In a nearly empty Philadelphia courtroom in July 2015, a lawyer for Bill Cosby implored a federal judge to keep the comedian’s testimony in an old sexual battery lawsuit under wraps. It was sensitive. Embarrassing. Private.   U.S. District Judge Eduardo Robreno had another word for it.   The conduct Cosby detailed in his deposition was “perhaps criminal,” Robreno wrote five years ago Monday, in a momentous decision that released the case files to The Associated Press, reopened the police investigation, and helped give rise to the #MeToo movement.   FILE – Bill Cosby performs at the Stand Up for Heroes event at Madison Square Garden, in New York.Cosby, the Hollywood paragon of Black family values, was convicted of sexual assault in 2018 as the movement exploded and women across the globe shared personal histories of sexual harassment and abuse. He is serving up to 10 years in prison.   And now in the midst of another historic reckoning — this time addressing the treatment of African Americans and other people of color by police and the criminal justice system — the 82-year-old Cosby has won the right to an appeal.   He hopes to use the moment to his advantage.   “The false conviction of Bill Cosby is so much bigger than him — it’s about the destruction of ALL Black people and people of color in America,” Cosby spokesman Andrew Wyatt said when the court accepted the appeal late last month.   Cosby, who grew up in public housing in Philadelphia, has a complicated relationship with the Black community. He earned acclaim for his groundbreaking (and intentionally race-blind) performances on television in the 1950s; mingled, but rarely marched, with civil rights leaders and the Black elite in the 1960s; and solidified his wealth and power with his star turn as “America’s Dad,” on “The Cosby Show” in the 1980s.   All the while, he promoted education and gave millions to historically Black universities.   But his increasingly jarring comments on poverty, parenthood and personal responsibility offended younger Blacks in his later years, most famously in his 2004 “Pound Cake” speech — which he gave just months after the sexual encounter that would prove his downfall.   As he toured the country, Cosby argued that “the antidote to racism is not rallies, protests, or pleas, but strong families and communities,” as the essayist Ta-Nehisi Coates noted.   “Cosby’s gospel of discipline, moral reform, and self-reliance offers a way out — a promise that one need not cure America of its original sin in order to succeed,” Coates wrote in his 2008 piece in The Atlantic, “‘This Is How We Lost to the White Man’: The audacity of Bill Cosby’s Black conservatism.”     The appeal issues the court accepted don’t directly include racial bias, which Cosby’s legal team raised more often on the courthouse steps in Montgomery County than inside the courtroom. His defenders, however, say race permeates the case.   Cosby’s celebrity “does not change his status as a Black man,” said appellate lawyer Jennifer Bonjean, the latest of more than a dozen criminal lawyers on the case.   “It would be naïve to assume that his prosecution was not tainted by the same racial bias that pervades the criminal justice process in both explicit and insidious ways,” she said last week.   Cosby’s wife of 56 years has been more blunt.   FILE – Bill Cosby arrives with his wife, Camille, right, for his sexual assault trial at the Montgomery County Courthouse in Norristown, Pennsylvania, April 24, 2018.In an interview last month with ABC-TV, Camille Cosby said the #MeToo movement ignores “the history of particular white women” who have “accused Black males of sexual assault without any proof.”   “We know how women can lie,” said Camille Cosby, who made only brief appearances at her husband’s trials, for defense closing arguments, and has not visited him in prison. She declined to speak to the AP last week.   The appeal hinges on two questions that have shaped the case from the start:   — Did Cosby have an ironclad deal with District Attorney Bruce Castor that Cosby could never be charged after Castor declined to arrest Cosby in 2005? Defense lawyers say Cosby relied on such a promise when he gave the 2006 deposition later unsealed in accuser Andrea Constand’s lawsuit — and used against him at trial. Castor agrees they did. But it was never put in writing, and Castor’s top deputy at the time, Risa Ferman, who helped run the initial investigation and reopened it in 2015 when she was district attorney, seemed not to know about it.   — And, how many other accusers should be allowed to testify before the scales of justice tip against the accused?   Cosby’s trial judge allowed just one other accuser in the first trial when the jury deadlocked, but five at the retrial a year later. The jury convicted Cosby on all three sex assault counts.   The state’s intermediate appeals court seemed unimpressed by either issue, rejecting Cosby’s first appeal.   “The reality of it is, he gives them drugs and then he sexually assaults them,” Superior Court Judge John T. Bender said at the arguments. “That’s the pattern, is it not?”   But Cosby appealed again, setting up the state Supreme Court arguments expected sometime next year.   Constand knew Cosby from her job at Temple University, where Cosby was a booster, alumnus and longtime trustee twice her age.   Bill Cosby accuser Andrea Constand, center, reacts after the guilty on all counts verdict was delivered in the sexual assault retrial at the Montgomery County Courthouse in Norristown, Pennsylvania, April 26, 2018.Her trial testimony matched his deposition in many respects, the key distinction being her consent to what happened at his suburban Philadelphia estate. Both say that Cosby gave her three pills for stress before Cosby, in his words, engaged in “digital penetration.”   Constand, a former professional basketball player, who is white, said she was left semi-conscious and could not fight him off. (She thought she was taking a homeopathic supplement; Cosby later said it was Benadryl, while acknowledging he once gave a 19-year-old Quaaludes before sex.)   More than 60 women, mostly white but a few women of color, have made similar accusations against Cosby.   Cosby lawyer Bonjean, though, believes the #MeToo movement is fading, and that Cosby, if he wins a new trial, might avoid what she called “the mob-justice standards of a hashtag movement.”   Not long after the encounter with Constand, Cosby gave the “Pound Cake” speech to the NAACP, riffing about a scenario in which the Black community complains when someone is shot by police over a stolen piece of cake.   “Then we all run out and are outraged, ‘The cops shouldn’t have shot him.’ What the hell was he doing with the pound cake in his hand?” Cosby asked.   A decade later, Black comedian Hannibal Buress took Cosby to task for his scolding.   “You rape women, Bill Cosby, so turn the crazy down a couple notches,” he said onstage in 2014.   Former prosecutor Kristen Gibbons Feden, who gave closing arguments at Cosby’s retrial, recognizes the good Cosby did for the Black community. She also believes that racial bias exists in the criminal justice system.   “It doesn’t make Cosby innocent,” said Feden, who is Black. “It means we need to fix the criminal justice system.”   Wake Forest University Dean Jonathan L. Walton, who teaches about African American social movements, said that Cosby undeniably boosted the representation of Blacks in American culture. Yet Walton said Cosby might not be the best messenger for today’s moment.   “One should agree with him as it relates to systemic racism and the injustices of the ‘justice system,’” said Walton, the divinity school dean, “while also being suspicious of what seems to be a pattern of his, of only identifying problems when they personally benefit him.”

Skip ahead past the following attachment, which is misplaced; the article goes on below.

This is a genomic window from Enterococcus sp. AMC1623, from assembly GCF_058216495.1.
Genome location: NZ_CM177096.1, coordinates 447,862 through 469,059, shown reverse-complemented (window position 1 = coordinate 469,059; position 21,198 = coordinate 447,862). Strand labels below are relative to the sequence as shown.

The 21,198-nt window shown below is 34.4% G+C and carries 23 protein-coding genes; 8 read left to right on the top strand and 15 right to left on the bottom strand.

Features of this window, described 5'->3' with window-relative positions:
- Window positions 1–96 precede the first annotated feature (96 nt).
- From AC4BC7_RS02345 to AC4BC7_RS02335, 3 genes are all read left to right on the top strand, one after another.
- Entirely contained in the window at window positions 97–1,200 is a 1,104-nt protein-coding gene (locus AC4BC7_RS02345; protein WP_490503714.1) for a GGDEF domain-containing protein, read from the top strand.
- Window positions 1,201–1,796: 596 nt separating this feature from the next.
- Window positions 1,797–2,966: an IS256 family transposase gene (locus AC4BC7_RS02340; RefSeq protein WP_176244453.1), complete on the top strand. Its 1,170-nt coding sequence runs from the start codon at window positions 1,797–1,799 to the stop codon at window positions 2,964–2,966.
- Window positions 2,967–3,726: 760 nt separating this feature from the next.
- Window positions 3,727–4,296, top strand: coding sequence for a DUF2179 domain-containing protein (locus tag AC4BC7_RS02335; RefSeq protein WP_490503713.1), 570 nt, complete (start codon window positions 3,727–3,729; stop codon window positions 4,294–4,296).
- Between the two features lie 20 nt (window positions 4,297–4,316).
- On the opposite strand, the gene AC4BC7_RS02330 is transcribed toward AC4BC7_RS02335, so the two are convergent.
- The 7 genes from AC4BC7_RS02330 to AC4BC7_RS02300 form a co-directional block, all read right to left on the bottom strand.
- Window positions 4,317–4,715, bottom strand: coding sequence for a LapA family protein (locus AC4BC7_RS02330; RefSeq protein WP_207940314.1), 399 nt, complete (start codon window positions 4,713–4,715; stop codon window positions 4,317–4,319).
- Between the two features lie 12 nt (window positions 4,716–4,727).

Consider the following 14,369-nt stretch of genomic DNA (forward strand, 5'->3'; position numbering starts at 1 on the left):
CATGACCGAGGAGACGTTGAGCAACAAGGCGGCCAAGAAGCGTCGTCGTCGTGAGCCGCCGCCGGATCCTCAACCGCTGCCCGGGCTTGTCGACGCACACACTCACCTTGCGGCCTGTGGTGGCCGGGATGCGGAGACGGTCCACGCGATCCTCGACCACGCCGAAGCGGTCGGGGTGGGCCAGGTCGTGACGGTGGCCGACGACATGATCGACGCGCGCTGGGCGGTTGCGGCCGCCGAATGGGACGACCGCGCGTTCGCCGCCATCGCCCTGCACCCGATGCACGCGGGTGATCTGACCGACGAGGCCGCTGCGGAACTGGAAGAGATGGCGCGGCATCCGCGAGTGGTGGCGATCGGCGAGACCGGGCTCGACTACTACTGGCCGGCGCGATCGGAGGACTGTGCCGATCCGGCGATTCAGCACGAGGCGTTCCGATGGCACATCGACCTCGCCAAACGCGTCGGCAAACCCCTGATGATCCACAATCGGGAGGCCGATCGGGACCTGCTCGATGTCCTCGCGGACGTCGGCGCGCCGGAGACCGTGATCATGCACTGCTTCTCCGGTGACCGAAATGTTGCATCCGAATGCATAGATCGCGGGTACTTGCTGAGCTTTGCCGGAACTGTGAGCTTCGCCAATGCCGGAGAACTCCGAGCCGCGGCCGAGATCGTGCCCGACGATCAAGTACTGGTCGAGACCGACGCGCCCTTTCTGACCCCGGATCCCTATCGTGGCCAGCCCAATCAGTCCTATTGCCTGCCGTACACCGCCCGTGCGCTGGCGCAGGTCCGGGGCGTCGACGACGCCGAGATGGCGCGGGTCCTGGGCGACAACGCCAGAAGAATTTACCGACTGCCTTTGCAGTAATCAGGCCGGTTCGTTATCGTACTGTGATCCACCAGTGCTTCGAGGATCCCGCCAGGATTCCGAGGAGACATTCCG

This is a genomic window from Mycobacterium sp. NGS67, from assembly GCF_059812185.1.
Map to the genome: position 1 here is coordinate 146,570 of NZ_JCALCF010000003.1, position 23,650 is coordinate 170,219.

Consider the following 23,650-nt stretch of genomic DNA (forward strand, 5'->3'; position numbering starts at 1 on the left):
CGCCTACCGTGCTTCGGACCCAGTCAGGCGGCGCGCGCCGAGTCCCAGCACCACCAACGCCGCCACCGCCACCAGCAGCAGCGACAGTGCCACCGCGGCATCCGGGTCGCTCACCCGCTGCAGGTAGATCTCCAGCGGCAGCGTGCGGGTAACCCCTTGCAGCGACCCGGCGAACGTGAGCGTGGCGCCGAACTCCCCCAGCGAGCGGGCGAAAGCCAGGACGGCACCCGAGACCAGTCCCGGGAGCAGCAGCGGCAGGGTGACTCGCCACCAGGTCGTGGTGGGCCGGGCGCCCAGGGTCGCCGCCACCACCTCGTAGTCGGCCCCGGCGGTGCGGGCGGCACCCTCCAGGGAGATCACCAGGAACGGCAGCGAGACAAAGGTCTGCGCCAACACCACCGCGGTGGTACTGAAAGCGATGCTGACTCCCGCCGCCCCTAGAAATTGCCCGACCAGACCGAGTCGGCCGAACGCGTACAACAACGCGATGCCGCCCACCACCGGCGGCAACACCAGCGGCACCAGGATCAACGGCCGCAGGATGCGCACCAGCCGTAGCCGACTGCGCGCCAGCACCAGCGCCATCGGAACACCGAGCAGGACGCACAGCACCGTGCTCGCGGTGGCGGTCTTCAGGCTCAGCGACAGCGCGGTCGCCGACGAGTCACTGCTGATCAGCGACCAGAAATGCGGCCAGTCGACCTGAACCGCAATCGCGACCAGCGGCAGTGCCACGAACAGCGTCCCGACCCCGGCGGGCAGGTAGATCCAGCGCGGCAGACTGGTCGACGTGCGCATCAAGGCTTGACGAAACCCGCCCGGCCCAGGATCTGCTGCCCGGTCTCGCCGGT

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Kanye West Wants the Oval Office